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'Spaces not faces. General movement helped us to a Grand Slam'

Our Six Nations columnists Lynne Cantwell outlines the good work the Italian union are doing.
Mar 11th 2016, 8:00 AM 9,671 1

OFTEN WHEN YOU speak to people who have come up to the Northern Hemisphere from New Zealand to play rugby, they will tell you how physically taxing they find it.

I remember talking about this to a player named Simon Devane, a Kiwi lock who played with London Scottish a number of years ago. Simon, having come up from Canterbury in New Zealand, noticed that his body was taking longer to recover after games.

There could be lots of factors to explain this, but he felt strongly about the tendency for players to take more contact when he played in England, something he wasn’t as versed in playing in New Zealand.

Joe Schmidt Joe Schmidt and Ireland are prepping for a clash with Italy. Source: Dan Sheridan/INPHO

Spaces not faces! A rugby mantra that is widely used, but this was the message I experienced during the season I spent playing club rugby in Auckland in 2009. It makes sense when attacking to try to find space, as opposed to seeking out contact.

You never want to get to the point where you look to mimic everything the Kiwis do in rugby, but there is value to be taken from this experience, echoed by others, both in terms of injury prevention and rugby effectiveness.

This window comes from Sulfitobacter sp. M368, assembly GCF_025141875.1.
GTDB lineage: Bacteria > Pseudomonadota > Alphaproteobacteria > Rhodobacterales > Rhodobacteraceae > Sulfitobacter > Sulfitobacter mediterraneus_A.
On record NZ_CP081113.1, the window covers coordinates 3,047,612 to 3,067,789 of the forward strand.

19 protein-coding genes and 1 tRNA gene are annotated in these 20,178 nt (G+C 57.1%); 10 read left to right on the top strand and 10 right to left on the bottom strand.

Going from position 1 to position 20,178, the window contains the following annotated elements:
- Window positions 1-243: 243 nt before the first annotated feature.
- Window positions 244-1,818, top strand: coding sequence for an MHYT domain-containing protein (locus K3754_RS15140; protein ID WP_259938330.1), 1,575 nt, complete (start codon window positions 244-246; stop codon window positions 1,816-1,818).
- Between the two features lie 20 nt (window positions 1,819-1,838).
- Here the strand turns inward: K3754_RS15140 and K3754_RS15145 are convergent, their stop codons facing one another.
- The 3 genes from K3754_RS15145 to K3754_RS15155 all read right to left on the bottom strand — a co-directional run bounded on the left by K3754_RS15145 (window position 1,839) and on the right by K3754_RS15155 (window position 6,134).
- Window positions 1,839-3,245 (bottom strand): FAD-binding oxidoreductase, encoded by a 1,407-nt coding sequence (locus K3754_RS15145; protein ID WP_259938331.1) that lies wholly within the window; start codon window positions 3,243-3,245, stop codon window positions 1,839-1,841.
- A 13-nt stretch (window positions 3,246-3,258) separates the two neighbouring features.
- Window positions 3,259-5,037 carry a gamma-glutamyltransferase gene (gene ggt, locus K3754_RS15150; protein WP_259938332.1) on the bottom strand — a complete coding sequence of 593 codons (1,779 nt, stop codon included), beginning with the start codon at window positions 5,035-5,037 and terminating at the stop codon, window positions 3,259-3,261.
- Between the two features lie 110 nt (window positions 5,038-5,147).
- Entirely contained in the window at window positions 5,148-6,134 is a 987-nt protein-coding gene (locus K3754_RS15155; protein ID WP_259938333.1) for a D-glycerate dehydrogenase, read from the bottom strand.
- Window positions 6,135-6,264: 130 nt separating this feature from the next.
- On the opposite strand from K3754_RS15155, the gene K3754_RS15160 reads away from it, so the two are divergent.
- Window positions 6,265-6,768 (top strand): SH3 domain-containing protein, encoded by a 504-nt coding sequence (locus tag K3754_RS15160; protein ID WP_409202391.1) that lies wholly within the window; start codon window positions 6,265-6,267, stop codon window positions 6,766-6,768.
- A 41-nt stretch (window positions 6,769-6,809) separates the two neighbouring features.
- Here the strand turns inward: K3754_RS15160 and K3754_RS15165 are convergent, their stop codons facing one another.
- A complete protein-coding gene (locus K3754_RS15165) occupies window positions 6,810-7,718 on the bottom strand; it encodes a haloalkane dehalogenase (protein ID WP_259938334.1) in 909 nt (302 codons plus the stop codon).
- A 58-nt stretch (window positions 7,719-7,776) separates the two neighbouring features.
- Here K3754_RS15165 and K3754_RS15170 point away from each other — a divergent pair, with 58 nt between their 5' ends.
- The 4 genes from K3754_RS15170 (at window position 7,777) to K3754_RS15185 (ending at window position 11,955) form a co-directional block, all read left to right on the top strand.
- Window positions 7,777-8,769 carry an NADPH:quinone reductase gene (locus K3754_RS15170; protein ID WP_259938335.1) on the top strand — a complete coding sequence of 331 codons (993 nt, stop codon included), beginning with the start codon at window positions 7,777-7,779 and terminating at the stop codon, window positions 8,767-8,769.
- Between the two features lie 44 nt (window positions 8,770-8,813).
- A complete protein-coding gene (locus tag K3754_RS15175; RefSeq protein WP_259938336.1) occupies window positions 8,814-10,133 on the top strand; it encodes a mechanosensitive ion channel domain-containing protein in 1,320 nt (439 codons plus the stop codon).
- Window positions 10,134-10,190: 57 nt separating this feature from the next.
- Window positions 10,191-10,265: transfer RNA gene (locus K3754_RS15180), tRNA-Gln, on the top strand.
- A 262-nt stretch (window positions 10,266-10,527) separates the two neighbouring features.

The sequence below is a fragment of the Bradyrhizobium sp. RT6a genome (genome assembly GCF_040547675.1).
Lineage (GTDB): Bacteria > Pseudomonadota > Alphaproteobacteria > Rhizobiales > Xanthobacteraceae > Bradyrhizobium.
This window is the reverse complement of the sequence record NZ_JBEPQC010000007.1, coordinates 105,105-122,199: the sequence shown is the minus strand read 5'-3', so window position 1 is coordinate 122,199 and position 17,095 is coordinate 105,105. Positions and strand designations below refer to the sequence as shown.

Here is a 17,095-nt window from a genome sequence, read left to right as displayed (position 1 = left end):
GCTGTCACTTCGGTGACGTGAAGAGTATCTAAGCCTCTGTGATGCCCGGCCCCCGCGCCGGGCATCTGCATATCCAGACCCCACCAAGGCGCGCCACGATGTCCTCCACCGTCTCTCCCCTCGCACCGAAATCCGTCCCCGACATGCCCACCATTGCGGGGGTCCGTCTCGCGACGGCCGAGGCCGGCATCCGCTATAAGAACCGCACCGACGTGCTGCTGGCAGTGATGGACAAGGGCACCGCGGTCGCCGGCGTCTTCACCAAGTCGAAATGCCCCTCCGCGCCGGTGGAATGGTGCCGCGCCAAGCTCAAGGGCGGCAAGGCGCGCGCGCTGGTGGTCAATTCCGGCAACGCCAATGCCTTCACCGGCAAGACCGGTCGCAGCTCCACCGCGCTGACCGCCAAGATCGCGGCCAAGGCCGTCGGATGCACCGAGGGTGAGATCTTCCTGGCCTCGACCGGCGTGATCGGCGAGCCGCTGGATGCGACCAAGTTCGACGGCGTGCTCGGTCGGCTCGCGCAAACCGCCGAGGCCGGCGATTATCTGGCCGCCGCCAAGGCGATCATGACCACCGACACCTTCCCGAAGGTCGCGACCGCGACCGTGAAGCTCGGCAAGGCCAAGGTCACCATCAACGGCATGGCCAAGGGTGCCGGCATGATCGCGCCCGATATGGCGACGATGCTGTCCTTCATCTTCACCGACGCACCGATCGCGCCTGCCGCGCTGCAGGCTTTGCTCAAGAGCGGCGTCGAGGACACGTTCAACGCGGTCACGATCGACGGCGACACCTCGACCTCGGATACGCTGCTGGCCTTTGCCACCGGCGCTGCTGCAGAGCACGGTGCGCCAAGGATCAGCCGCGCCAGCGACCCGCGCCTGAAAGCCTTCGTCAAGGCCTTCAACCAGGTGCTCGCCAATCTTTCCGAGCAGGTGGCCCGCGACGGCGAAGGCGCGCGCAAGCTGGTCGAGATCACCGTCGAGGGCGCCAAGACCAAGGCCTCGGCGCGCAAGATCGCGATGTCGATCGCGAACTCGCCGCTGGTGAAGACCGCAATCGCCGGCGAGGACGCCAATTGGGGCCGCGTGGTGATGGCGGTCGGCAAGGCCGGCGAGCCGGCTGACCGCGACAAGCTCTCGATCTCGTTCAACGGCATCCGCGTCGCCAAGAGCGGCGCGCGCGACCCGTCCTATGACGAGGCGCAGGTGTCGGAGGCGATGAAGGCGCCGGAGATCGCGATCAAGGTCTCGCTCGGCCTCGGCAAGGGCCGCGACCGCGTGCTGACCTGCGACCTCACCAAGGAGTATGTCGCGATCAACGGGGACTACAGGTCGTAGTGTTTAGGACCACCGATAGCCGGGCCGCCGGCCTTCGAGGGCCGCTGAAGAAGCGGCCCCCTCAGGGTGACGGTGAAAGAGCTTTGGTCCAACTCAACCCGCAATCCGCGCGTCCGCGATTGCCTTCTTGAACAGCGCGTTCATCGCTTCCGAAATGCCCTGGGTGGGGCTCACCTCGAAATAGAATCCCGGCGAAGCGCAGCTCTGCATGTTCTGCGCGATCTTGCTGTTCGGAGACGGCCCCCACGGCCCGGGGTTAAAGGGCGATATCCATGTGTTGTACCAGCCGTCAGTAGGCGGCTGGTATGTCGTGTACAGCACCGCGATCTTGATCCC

This all comes to mind when considering the state of Italian rugby as they get set to take on Joe Schmidt’s Ireland in Dublin tomorrow. With three losses from three games so far in this championship, some might be questioning the Italians’ place at the Six Nations table.

I feel there are reasons to be positive about their future, however, and one of those is what I know of how their union is working to create better players.

‘General movement’ is a concept that was first introduced to us in the Ireland Women’s squad back in 2007. Steve Aboud, the IRFU’s head of technical direction, presented to us and mentored our coaches – the likes of Shane Moore, Fergal Campion, Keith Murphy and Greg McWilliams - in putting this premise into place.

It’s a French concept borne from recognising the limitations of overly-structured and patterned rugby. The aim is to teach and promote a heightened ability to navigate games in open play [positioning and repositioning of players with and without the ball] and having the ability to adapt to attacking and defensive opportunities comfortably.